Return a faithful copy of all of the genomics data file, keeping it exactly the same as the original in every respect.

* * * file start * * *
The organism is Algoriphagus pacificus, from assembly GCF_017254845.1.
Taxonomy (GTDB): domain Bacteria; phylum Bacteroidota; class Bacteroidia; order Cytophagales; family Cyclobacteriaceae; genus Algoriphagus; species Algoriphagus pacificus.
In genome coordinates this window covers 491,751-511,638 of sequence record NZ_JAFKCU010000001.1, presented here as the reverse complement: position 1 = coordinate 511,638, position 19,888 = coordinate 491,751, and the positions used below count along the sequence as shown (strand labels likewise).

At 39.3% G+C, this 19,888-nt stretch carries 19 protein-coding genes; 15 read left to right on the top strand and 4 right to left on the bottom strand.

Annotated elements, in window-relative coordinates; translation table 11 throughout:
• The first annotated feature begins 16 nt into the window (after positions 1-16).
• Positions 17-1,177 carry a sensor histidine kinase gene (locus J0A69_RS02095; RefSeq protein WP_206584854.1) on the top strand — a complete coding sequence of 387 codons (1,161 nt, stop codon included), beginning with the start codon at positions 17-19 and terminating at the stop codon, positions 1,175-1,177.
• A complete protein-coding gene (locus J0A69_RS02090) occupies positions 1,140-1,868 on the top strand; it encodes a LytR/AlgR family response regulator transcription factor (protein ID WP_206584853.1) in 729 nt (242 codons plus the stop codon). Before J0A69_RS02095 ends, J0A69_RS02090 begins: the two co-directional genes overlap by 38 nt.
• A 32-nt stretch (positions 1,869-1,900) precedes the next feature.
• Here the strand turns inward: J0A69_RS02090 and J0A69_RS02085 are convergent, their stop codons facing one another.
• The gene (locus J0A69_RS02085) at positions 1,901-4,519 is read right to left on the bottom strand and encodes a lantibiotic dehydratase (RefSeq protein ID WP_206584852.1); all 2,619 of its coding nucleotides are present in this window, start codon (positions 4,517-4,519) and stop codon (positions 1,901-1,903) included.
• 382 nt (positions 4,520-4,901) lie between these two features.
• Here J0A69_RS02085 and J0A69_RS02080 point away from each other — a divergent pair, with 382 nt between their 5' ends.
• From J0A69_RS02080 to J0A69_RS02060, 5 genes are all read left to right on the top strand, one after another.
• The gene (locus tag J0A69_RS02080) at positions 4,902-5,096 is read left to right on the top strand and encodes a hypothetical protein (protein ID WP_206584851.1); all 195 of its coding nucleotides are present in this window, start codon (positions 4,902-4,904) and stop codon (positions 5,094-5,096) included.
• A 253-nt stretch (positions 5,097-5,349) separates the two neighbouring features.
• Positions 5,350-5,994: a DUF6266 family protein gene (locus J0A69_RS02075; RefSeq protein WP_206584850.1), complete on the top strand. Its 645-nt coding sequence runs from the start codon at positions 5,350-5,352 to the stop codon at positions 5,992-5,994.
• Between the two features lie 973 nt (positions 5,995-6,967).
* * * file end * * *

The organism is Algoriphagus pacificus, from assembly GCF_017254845.1.
Taxonomy (GTDB): domain Bacteria; phylum Bacteroidota; class Bacteroidia; order Cytophagales; family Cyclobacteriaceae; genus Algoriphagus; species Algoriphagus pacificus.
In genome coordinates this window covers 491,751-511,638 of sequence record NZ_JAFKCU010000001.1, presented here as the reverse complement: position 1 = coordinate 511,638, position 19,888 = coordinate 491,751, and the positions used below count along the sequence as shown (strand labels likewise).

At 39.3% G+C, this 19,888-nt stretch carries 19 protein-coding genes; 15 read left to right on the top strand and 4 right to left on the bottom strand.

Annotated elements, in window-relative coordinates; translation table 11 throughout:
• The first annotated feature begins 16 nt into the window (after positions 1-16).
• Positions 17-1,177 carry a sensor histidine kinase gene (locus J0A69_RS02095; RefSeq protein WP_206584854.1) on the top strand — a complete coding sequence of 387 codons (1,161 nt, stop codon included), beginning with the start codon at positions 17-19 and terminating at the stop codon, positions 1,175-1,177.
• A complete protein-coding gene (locus J0A69_RS02090) occupies positions 1,140-1,868 on the top strand; it encodes a LytR/AlgR family response regulator transcription factor (protein ID WP_206584853.1) in 729 nt (242 codons plus the stop codon). Before J0A69_RS02095 ends, J0A69_RS02090 begins: the two co-directional genes overlap by 38 nt.
• A 32-nt stretch (positions 1,869-1,900) precedes the next feature.
• Here the strand turns inward: J0A69_RS02090 and J0A69_RS02085 are convergent, their stop codons facing one another.
• The gene (locus J0A69_RS02085) at positions 1,901-4,519 is read right to left on the bottom strand and encodes a lantibiotic dehydratase (RefSeq protein ID WP_206584852.1); all 2,619 of its coding nucleotides are present in this window, start codon (positions 4,517-4,519) and stop codon (positions 1,901-1,903) included.
• 382 nt (positions 4,520-4,901) lie between these two features.
• Here J0A69_RS02085 and J0A69_RS02080 point away from each other — a divergent pair, with 382 nt between their 5' ends.
• From J0A69_RS02080 to J0A69_RS02060, 5 genes are all read left to right on the top strand, one after another.
• The gene (locus tag J0A69_RS02080) at positions 4,902-5,096 is read left to right on the top strand and encodes a hypothetical protein (protein ID WP_206584851.1); all 195 of its coding nucleotides are present in this window, start codon (positions 4,902-4,904) and stop codon (positions 5,094-5,096) included.
• A 253-nt stretch (positions 5,097-5,349) separates the two neighbouring features.
• Positions 5,350-5,994: a DUF6266 family protein gene (locus J0A69_RS02075; RefSeq protein WP_206584850.1), complete on the top strand. Its 645-nt coding sequence runs from the start codon at positions 5,350-5,352 to the stop codon at positions 5,992-5,994.
• Between the two features lie 973 nt (positions 5,995-6,967).